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What and how many income streams should you pursue?

The Sensible Flutist: What and how many income streams should you pursue?

Monday, May 14, 2012

What and how many income streams should you pursue?

In my last post, I asked you some pointed questions to help you identify potential income streams. As musicians, teaching and performing are primary income streams for most of us. What if that isn't enough? What if you have additional interests that still relate to music, but you would like to expand your list of income generating activities?

While some people may not have enough income streams, others may have too many ideas that they can't focus on one long enough to get any real work done. While my last article was meant to get you thinking about any additional skills you could bring to the table (including the possibility of getting a day job to help you build skills), this is going to be a post to help you focus and refine the income streams.

1) What do you value? Time with family? Fame? Money? You can determine the number of income streams you can handle answering this question first. As I refine my own streams at this time, I'm discovering that I must preserve a work/life balance and this is my current priority. My goal is to eventually be able to work no more than 4-6 hours a day, so I cannot handle more than 3 or 4 different streams. A great site to help you figure out your strengths is the VIA Character Strengths Profile which you can take for free. My profile says my best character strengths are curiosity, gratitude, judgment, appreciation of beauty and excellence, and honesty. All my current income streams of performance, teaching and writing play to these strengths.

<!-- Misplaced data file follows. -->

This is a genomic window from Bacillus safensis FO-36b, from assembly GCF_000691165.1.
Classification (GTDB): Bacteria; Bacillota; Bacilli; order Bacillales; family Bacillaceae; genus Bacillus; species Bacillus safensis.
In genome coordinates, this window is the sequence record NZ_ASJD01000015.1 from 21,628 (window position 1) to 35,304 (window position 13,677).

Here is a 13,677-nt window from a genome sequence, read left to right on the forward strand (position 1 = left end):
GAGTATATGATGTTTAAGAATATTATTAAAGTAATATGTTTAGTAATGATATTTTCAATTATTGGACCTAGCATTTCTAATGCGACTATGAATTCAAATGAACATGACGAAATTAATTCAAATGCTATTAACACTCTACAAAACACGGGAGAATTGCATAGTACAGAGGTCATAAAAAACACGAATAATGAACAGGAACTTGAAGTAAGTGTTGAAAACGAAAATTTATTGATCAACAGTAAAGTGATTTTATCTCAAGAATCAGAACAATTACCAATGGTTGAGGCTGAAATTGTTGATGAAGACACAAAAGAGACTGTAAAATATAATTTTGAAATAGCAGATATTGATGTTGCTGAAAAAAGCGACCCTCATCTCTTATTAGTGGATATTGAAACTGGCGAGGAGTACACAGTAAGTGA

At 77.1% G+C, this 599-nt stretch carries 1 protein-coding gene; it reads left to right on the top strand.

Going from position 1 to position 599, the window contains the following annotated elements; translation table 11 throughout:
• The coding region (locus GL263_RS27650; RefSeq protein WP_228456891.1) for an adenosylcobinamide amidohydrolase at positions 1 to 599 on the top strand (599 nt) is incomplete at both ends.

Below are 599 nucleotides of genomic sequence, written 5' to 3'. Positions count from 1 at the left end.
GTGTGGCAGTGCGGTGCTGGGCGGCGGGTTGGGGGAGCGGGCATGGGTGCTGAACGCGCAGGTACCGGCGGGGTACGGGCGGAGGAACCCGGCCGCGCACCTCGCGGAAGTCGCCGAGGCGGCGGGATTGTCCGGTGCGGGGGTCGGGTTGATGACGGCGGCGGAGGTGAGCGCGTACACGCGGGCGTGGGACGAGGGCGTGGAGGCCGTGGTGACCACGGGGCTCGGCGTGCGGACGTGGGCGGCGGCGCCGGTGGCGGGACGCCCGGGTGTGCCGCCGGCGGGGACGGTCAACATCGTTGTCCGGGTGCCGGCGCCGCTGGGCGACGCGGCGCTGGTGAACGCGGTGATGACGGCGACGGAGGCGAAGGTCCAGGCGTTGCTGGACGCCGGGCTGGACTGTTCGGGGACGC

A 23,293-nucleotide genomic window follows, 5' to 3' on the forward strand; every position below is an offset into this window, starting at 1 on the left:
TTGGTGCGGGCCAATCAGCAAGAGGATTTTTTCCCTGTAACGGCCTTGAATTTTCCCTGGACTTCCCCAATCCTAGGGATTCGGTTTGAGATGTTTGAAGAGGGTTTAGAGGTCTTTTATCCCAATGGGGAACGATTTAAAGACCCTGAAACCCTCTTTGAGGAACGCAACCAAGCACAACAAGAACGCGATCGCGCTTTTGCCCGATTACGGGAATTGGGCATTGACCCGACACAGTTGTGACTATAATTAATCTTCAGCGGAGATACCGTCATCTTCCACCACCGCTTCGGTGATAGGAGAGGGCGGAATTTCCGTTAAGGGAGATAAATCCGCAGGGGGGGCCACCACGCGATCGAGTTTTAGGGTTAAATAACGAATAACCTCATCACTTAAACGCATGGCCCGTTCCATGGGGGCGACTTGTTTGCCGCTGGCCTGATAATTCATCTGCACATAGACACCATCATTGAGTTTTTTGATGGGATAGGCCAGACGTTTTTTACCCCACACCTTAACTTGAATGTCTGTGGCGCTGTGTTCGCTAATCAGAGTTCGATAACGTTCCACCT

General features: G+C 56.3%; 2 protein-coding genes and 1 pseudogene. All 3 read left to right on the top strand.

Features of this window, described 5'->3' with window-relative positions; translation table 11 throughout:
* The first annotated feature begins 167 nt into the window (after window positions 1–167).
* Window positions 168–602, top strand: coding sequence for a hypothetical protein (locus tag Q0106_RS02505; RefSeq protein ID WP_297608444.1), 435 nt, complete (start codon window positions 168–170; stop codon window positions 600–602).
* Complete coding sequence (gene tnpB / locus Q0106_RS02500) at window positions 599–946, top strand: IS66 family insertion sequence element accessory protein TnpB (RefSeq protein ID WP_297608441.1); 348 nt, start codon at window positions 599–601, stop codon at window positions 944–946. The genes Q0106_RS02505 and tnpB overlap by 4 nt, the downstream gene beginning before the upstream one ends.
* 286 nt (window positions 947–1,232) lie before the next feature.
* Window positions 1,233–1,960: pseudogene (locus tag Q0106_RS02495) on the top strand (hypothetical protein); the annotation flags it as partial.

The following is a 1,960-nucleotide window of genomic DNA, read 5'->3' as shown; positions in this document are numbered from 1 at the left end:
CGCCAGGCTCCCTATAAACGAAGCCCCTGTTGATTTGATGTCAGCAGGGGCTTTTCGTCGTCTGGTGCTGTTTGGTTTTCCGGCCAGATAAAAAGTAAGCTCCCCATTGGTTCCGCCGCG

2) Do you thrive on multiple projects or would you rather work on just one or two? Again, this goes back to determining your strengths and values. I'd argue that no one is able to multitask too much. Our brain simply can't function at its optimum level. Instead, determine your work preference and choose your streams from there.

I would also point out here that this question is important to consider when you get calls for gigs or new students. It's so easy to take any opportunity that comes through the door when we don't have a full performance schedule or teaching roster. I don't believe that it's necessary to take every opportunity. If it doesn't align with your values, don't do it. Instead, spend your time on efforts that play to your strengths. Long term financial security is much more important than the short term.

3) Do you have an idea for a new business but don't know how to get started? I discovered Lea Woodward through colleague Marion Harrington. Lea has now begun offering free e-courses to help you establish your path. Consider her latest offerings from her Path Finding for Pioneers site.

I am currently working through Path Finding for Idea Pioneers and working through it task by task (which come to you every other day in an e-mail so you can work on the course when it's convenient) has left me focused and energized. I see great value in what Lea is offering and I'm happy to be able to take these courses to determine whether I want to invest in her paid options down the road.


When we're working on our own, the hardest thing to do sometimes is to maintain laser focus when you don't have a separate office outside of your home. If you can discipline yourself to set work boundaries for yourself to preserve focus and concentration, I believe the payoff is worth it. If you begin laying the groundwork by answering these guided questions, finding your strengths and taking advantage of the resources available online, you can begin working in a new way that doesn't take every waking minute.

Regardless of whether people understand what you do, the key is to communicating what you do to prospective clients and customers so that they understand the benefit to them. Focus your income streams for maximum results.

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